Voices

Sweden has introduced a test to stamp out gender bias in film, what a relief

Screen Talk

Grist to the Milla

For most it is no news flash that critics of Hollywood think the town churns out movies that cater to the lowest, most miserable denominator. So when it emerged that plans were already drawn up for a fifth outing of Resident Evil as the fourth one hit the screens, emotions ran high. "As long as there are fan boys clamouring for more of this brainless plotless slop, airbrushed eye candy and increasingly ridiculous wire stunts... they'll get it," was one reaction. But for every angry web head, there are three excited fan boys, delighted at the prospect of Milla Jovovich (above left) kicking otherworldly butt dressed in tight clothing. But perhaps for the first time, one debater volunteered the theory that the films were spoiling the image of the computer game that originally spawned the pictures. Now that's a turnaround. At least Jovovich will be back for the fifth and suggested that perhaps ideas for the next instalment may come from suggestions on Twitter, via one of her own tweets.

Grown Ups (12A)

Wouldn't cinema be a kinder, happier place without Adam Sandler in it?

Movie dross that leaves all joking aside

Don't bank on the multiplex to assuage World Cup misery, says Ben Walsh – Hollywood comedies just aren't funny anymore

Guy Adams: Siding with the snappers in surf war

LA Notebook

Ruck and Maul: Johnno gives nothing away to pack of hacks after a snifter

Martin Johnson's latest meeting with the media at Twickenham on Wednesday was notable for the jaded expressions greeting the revised England and Saxons squads. One reason was the usual labyrinthine explanation of the elite player agreement. New squad member Chris Ashton admitted he has yet to work out how he replaced Phil Vickery – it's because selections need not be like-for-like in terms of playing position if the change is made for injury. The other reason was the minimal number of hours which had elapsed – for some – since the conclusion of the previous night's Rugby Writers' Club dinner (at which Brian O'Driscoll was announced as the winner of the annual Pat Marshall Memorial Award). "Good timing for you fellas," said Johnno with a grin as glasses of mineral water were passed round. He was quizzed about the England captaincy, as routine dictates. He is sticking to his custom of naming a captain shortly before the next series of matches. So is there any alternative to Steve Borthwick? "Jonny [Wilkinson] and Lewis [Moody] came in and helped with leadership in the autumn," he said, and that was about as far as it went.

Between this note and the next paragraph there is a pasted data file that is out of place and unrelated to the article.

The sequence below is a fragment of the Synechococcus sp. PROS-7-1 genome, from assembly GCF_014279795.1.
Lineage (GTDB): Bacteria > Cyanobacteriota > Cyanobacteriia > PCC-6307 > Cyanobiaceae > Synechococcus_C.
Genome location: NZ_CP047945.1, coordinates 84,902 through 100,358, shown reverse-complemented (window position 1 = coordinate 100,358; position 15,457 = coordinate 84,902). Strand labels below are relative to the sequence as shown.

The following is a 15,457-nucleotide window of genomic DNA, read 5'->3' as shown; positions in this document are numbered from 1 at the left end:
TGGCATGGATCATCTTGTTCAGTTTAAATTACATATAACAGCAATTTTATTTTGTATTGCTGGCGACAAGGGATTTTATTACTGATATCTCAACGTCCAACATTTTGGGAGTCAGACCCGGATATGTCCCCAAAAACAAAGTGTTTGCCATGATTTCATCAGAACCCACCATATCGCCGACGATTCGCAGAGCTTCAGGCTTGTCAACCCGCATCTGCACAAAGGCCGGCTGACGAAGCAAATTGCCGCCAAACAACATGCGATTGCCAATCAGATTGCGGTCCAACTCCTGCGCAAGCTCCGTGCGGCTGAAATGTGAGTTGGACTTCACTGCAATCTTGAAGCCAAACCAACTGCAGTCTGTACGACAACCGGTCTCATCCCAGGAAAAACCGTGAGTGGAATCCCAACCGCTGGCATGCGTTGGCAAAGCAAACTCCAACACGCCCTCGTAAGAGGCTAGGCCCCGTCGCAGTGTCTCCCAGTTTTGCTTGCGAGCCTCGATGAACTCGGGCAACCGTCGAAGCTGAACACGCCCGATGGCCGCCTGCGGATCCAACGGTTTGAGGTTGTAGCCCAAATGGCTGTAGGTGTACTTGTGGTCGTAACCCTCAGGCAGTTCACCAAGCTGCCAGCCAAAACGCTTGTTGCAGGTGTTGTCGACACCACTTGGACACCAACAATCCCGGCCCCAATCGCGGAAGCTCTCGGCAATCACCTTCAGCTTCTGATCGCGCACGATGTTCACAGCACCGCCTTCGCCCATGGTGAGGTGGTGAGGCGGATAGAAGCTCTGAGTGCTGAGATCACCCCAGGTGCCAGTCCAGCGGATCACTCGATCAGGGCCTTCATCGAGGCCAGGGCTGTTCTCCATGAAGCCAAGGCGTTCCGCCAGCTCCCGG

Movie heaven: Anthony Quinn's 100 Best Films, Day 3, 60-41

The Independent's film critic selects his favourite films ever made: 60-41 - from Psycho to Taxi Driver

Funny People, Judd Apatow, 146 mins, (15)

Judd Apatow's latest film brilliantly lampoons the life of an A-list comedian – but where are the substantial female characters?

Funny People (15)

In which comedy meister Judd Apatow tries to meld his trademark scatological humour to a character-based drama and ends up with a Lawrence Kasdan movie for the emotionally stunted.

King of bromance: Judd Apatow

Think of a recent smash-hit movie comedy: chances are Judd Apatow will have had a hand in it. Tim Walker on the oddball who made men fall in love with rom-coms

A champion spectacle: Free running in the UK

Trafalgar Square sees demonstrations of a different kind as urban acrobats compete for a world title. Andrew Johnson reports

Lesbian Vampire Killers, Phil Claydon, 88 mins, 15<br>Paul Blart: Mall Cop, Steve Carr, 91 mins, PG

Boys, beers, blood-suckers &ndash; and not a lot else. It's Hammer time!

Paul Blart: Mall Cop (PG)

Coming from Adam Sandler's Happy Madison production stable, this family comedy initially had me assuming the brace position.

Alice Jones: Why I love a happy ending

There is nothing, nothing, on earth that makes me happier than a spot of heavily choreographed silliness at the cinema.

DVD: Alison Krauss, A Hundred Miles or More, (Decca/Rounder)

An hour "in the studio" with the purest musician in America, watching her do songs from her last, elegant but over-finessed album. For a woman who places so much emphasis on naturalness and authenticity, she must really like her make-up artist, who appears to have done the job with a spatula and blowtorch.

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